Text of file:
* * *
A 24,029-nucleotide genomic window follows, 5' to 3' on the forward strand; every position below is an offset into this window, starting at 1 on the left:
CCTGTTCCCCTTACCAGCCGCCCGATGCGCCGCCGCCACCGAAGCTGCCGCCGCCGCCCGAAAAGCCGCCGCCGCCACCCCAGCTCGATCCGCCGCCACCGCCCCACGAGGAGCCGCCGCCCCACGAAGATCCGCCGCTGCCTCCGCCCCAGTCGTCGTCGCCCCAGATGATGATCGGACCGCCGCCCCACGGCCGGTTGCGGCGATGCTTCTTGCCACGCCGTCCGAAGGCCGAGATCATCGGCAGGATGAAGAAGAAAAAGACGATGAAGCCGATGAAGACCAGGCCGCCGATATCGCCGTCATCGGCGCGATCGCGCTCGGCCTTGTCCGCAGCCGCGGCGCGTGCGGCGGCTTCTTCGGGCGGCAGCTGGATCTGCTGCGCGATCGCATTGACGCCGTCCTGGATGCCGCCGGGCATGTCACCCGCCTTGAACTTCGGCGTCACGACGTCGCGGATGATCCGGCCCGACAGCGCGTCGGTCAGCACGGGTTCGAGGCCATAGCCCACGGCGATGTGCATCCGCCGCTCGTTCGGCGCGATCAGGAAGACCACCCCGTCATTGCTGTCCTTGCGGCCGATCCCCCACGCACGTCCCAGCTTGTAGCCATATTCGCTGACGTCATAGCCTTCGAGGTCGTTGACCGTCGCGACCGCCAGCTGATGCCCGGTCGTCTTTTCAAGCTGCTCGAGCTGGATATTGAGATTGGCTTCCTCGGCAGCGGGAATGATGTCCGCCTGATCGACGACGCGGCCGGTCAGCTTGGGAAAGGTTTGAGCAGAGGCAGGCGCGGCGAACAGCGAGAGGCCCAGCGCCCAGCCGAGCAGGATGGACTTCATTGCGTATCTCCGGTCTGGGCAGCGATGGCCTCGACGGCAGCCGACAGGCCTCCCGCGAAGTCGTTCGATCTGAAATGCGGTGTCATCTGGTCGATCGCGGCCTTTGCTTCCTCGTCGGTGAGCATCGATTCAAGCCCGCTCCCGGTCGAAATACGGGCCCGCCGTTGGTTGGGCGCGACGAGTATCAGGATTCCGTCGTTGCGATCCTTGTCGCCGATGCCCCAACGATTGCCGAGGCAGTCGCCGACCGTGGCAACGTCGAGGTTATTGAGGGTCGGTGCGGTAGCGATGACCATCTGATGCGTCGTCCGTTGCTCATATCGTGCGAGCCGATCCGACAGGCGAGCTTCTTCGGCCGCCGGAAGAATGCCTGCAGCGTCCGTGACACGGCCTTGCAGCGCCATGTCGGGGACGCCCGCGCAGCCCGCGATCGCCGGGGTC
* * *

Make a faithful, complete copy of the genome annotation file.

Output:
A 24,029-nucleotide genomic window follows, 5' to 3' on the forward strand; every position below is an offset into this window, starting at 1 on the left:
CCTGTTCCCCTTACCAGCCGCCCGATGCGCCGCCGCCACCGAAGCTGCCGCCGCCGCCCGAAAAGCCGCCGCCGCCACCCCAGCTCGATCCGCCGCCACCGCCCCACGAGGAGCCGCCGCCCCACGAAGATCCGCCGCTGCCTCCGCCCCAGTCGTCGTCGCCCCAGATGATGATCGGACCGCCGCCCCACGGCCGGTTGCGGCGATGCTTCTTGCCACGCCGTCCGAAGGCCGAGATCATCGGCAGGATGAAGAAGAAAAAGACGATGAAGCCGATGAAGACCAGGCCGCCGATATCGCCGTCATCGGCGCGATCGCGCTCGGCCTTGTCCGCAGCCGCGGCGCGTGCGGCGGCTTCTTCGGGCGGCAGCTGGATCTGCTGCGCGATCGCATTGACGCCGTCCTGGATGCCGCCGGGCATGTCACCCGCCTTGAACTTCGGCGTCACGACGTCGCGGATGATCCGGCCCGACAGCGCGTCGGTCAGCACGGGTTCGAGGCCATAGCCCACGGCGATGTGCATCCGCCGCTCGTTCGGCGCGATCAGGAAGACCACCCCGTCATTGCTGTCCTTGCGGCCGATCCCCCACGCACGTCCCAGCTTGTAGCCATATTCGCTGACGTCATAGCCTTCGAGGTCGTTGACCGTCGCGACCGCCAGCTGATGCCCGGTCGTCTTTTCAAGCTGCTCGAGCTGGATATTGAGATTGGCTTCCTCGGCAGCGGGAATGATGTCCGCCTGATCGACGACGCGGCCGGTCAGCTTGGGAAAGGTTTGAGCAGAGGCAGGCGCGGCGAACAGCGAGAGGCCCAGCGCCCAGCCGAGCAGGATGGACTTCATTGCGTATCTCCGGTCTGGGCAGCGATGGCCTCGACGGCAGCCGACAGGCCTCCCGCGAAGTCGTTCGATCTGAAATGCGGTGTCATCTGGTCGATCGCGGCCTTTGCTTCCTCGTCGGTGAGCATCGATTCAAGCCCGCTCCCGGTCGAAATACGGGCCCGCCGTTGGTTGGGCGCGACGAGTATCAGGATTCCGTCGTTGCGATCCTTGTCGCCGATGCCCCAACGATTGCCGAGGCAGTCGCCGACCGTGGCAACGTCGAGGTTATTGAGGGTCGGTGCGGTAGCGATGACCATCTGATGCGTCGTCCGTTGCTCATATCGTGCGAGCCGATCCGACAGGCGAGCTTCTTCGGCCGCCGGAAGAATGCCTGCAGCGTCCGTGACACGGCCTTGCAGCGCCATGTCGGGGACGCCCGCGCAGCCCGCGATCGCCGGGGTC